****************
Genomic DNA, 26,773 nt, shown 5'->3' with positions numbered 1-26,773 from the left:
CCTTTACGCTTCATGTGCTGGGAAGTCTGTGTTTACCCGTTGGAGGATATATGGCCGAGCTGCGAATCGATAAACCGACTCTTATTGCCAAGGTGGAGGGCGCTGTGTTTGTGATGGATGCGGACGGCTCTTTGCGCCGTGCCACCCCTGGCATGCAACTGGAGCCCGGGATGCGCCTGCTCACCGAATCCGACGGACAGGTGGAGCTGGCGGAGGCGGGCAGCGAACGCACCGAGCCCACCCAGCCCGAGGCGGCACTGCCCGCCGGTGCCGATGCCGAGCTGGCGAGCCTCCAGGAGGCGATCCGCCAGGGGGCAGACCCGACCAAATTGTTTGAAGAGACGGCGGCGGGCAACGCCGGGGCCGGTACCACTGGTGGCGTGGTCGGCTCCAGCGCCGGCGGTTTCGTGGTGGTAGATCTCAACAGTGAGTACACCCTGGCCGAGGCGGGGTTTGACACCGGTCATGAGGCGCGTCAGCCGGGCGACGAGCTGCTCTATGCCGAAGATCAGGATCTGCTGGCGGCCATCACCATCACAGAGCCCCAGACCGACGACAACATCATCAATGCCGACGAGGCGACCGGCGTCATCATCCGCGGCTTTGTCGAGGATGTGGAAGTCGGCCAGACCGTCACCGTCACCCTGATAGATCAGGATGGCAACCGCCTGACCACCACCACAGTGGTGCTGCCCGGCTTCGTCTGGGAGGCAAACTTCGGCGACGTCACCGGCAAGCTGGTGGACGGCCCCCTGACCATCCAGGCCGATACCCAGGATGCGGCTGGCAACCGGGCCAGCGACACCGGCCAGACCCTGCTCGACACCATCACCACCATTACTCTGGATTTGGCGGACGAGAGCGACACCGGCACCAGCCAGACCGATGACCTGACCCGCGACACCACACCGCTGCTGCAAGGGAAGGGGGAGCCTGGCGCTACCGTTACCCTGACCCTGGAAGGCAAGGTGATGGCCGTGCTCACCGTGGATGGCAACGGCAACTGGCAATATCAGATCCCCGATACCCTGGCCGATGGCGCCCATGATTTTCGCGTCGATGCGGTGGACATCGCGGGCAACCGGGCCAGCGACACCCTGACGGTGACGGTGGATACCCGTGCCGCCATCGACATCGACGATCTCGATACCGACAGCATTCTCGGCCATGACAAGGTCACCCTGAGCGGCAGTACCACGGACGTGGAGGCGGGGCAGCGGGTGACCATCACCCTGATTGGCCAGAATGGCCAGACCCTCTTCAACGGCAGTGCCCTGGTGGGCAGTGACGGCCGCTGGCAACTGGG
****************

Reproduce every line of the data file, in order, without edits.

Genomic DNA, 26,773 nt, shown 5'->3' with positions numbered 1-26,773 from the left:
CCTTTACGCTTCATGTGCTGGGAAGTCTGTGTTTACCCGTTGGAGGATATATGGCCGAGCTGCGAATCGATAAACCGACTCTTATTGCCAAGGTGGAGGGCGCTGTGTTTGTGATGGATGCGGACGGCTCTTTGCGCCGTGCCACCCCTGGCATGCAACTGGAGCCCGGGATGCGCCTGCTCACCGAATCCGACGGACAGGTGGAGCTGGCGGAGGCGGGCAGCGAACGCACCGAGCCCACCCAGCCCGAGGCGGCACTGCCCGCCGGTGCCGATGCCGAGCTGGCGAGCCTCCAGGAGGCGATCCGCCAGGGGGCAGACCCGACCAAATTGTTTGAAGAGACGGCGGCGGGCAACGCCGGGGCCGGTACCACTGGTGGCGTGGTCGGCTCCAGCGCCGGCGGTTTCGTGGTGGTAGATCTCAACAGTGAGTACACCCTGGCCGAGGCGGGGTTTGACACCGGTCATGAGGCGCGTCAGCCGGGCGACGAGCTGCTCTATGCCGAAGATCAGGATCTGCTGGCGGCCATCACCATCACAGAGCCCCAGACCGACGACAACATCATCAATGCCGACGAGGCGACCGGCGTCATCATCCGCGGCTTTGTCGAGGATGTGGAAGTCGGCCAGACCGTCACCGTCACCCTGATAGATCAGGATGGCAACCGCCTGACCACCACCACAGTGGTGCTGCCCGGCTTCGTCTGGGAGGCAAACTTCGGCGACGTCACCGGCAAGCTGGTGGACGGCCCCCTGACCATCCAGGCCGATACCCAGGATGCGGCTGGCAACCGGGCCAGCGACACCGGCCAGACCCTGCTCGACACCATCACCACCATTACTCTGGATTTGGCGGACGAGAGCGACACCGGCACCAGCCAGACCGATGACCTGACCCGCGACACCACACCGCTGCTGCAAGGGAAGGGGGAGCCTGGCGCTACCGTTACCCTGACCCTGGAAGGCAAGGTGATGGCCGTGCTCACCGTGGATGGCAACGGCAACTGGCAATATCAGATCCCCGATACCCTGGCCGATGGCGCCCATGATTTTCGCGTCGATGCGGTGGACATCGCGGGCAACCGGGCCAGCGACACCCTGACGGTGACGGTGGATACCCGTGCCGCCATCGACATCGACGATCTCGATACCGACAGCATTCTCGGCCATGACAAGGTCACCCTGAGCGGCAGTACCACGGACGTGGAGGCGGGGCAGCGGGTGACCATCACCCTGATTGGCCAGAATGGCCAGACCCTCTTCAACGGCAGTGCCCTGGTGGGCAGTGACGGCCGCTGGCAACTGGG